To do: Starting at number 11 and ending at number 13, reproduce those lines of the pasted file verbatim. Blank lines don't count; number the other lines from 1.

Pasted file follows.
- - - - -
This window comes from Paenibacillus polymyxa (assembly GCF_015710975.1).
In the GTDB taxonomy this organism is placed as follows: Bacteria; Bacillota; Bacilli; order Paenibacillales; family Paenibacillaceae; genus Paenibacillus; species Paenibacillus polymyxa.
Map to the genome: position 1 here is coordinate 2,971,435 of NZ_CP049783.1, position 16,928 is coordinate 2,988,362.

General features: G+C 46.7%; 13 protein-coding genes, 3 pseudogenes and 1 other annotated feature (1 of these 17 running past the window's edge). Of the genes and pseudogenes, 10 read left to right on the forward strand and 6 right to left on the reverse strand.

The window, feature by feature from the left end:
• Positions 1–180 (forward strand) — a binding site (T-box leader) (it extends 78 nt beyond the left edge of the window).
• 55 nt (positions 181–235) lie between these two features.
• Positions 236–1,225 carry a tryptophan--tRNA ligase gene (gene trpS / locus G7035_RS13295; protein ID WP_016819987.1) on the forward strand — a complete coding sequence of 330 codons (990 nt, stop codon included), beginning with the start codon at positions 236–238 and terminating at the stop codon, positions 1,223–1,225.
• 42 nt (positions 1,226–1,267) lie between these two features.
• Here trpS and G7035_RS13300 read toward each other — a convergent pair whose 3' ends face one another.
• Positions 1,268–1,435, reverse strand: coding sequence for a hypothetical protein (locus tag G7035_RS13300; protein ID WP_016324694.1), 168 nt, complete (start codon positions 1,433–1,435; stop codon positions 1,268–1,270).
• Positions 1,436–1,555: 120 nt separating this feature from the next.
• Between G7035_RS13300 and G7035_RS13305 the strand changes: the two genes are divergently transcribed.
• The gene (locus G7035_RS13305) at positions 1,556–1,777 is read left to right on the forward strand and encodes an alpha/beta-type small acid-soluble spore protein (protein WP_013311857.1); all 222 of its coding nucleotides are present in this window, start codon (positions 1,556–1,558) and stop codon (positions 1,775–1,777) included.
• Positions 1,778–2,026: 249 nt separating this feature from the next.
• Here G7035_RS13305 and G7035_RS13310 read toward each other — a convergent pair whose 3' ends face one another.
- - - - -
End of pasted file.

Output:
• Positions 1,268–1,435, reverse strand: coding sequence for a hypothetical protein (locus tag G7035_RS13300; protein ID WP_016324694.1), 168 nt, complete (start codon positions 1,433–1,435; stop codon positions 1,268–1,270).
• Positions 1,436–1,555: 120 nt separating this feature from the next.
• Between G7035_RS13300 and G7035_RS13305 the strand changes: the two genes are divergently transcribed.